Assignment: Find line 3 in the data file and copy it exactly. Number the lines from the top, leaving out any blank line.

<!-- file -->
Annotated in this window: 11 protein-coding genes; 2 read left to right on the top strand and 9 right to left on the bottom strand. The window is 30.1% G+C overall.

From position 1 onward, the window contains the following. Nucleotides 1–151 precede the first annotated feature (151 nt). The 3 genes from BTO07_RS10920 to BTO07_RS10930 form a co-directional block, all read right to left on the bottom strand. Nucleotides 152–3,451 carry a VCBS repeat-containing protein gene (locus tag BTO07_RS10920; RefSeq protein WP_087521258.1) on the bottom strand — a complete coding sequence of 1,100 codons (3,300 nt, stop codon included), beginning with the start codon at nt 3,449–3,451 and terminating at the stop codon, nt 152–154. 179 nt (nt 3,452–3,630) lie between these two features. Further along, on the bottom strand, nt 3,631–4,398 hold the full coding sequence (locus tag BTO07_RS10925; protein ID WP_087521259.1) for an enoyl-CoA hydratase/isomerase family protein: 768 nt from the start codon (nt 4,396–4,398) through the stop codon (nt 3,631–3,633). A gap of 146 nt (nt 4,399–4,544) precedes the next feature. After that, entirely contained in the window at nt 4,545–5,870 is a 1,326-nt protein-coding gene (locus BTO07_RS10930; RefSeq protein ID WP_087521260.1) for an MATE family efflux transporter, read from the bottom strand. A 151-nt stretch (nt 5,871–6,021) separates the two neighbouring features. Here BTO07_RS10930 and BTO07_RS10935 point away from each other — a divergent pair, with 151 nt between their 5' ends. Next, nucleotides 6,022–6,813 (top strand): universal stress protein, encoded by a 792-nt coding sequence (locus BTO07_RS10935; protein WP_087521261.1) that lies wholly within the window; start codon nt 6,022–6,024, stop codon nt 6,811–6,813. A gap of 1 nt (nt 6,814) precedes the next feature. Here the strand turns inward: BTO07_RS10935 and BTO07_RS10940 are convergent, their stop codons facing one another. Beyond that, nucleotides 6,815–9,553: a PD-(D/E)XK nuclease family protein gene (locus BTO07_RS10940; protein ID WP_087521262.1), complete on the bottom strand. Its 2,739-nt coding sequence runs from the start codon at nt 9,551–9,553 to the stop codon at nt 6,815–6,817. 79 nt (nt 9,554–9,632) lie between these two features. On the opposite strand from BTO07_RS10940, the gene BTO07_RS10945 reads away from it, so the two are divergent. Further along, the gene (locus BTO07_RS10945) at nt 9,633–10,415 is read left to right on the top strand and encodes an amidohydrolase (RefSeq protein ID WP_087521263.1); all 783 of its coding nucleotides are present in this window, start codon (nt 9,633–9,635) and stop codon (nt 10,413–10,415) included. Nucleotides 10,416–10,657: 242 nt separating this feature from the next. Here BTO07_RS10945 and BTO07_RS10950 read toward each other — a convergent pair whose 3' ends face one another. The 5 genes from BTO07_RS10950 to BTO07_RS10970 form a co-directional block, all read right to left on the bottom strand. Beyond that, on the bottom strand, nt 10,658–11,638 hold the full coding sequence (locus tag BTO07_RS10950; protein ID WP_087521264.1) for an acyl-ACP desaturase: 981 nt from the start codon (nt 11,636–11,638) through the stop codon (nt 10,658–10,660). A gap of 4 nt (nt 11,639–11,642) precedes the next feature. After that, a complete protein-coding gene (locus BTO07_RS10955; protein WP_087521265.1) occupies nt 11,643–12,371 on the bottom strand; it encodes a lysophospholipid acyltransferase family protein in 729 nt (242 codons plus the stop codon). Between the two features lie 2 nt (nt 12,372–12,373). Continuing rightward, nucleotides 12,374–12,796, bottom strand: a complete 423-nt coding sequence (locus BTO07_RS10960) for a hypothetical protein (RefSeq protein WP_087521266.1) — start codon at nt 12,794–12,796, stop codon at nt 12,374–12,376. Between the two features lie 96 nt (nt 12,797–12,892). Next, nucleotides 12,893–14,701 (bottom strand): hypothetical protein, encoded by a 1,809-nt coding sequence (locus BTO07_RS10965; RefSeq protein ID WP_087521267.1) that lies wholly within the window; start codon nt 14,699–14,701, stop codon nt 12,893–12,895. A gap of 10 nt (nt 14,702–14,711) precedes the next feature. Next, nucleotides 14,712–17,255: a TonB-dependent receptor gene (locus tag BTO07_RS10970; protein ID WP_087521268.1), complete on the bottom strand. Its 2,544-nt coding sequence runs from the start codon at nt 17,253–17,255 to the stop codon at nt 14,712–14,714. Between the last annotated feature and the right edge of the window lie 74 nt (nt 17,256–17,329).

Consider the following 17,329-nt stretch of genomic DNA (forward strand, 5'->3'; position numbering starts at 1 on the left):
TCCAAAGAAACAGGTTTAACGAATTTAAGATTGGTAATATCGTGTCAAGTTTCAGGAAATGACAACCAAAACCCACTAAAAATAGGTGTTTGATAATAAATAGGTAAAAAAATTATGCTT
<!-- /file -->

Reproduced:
Consider the following 17,329-nt stretch of genomic DNA (forward strand, 5'->3'; position numbering starts at 1 on the left):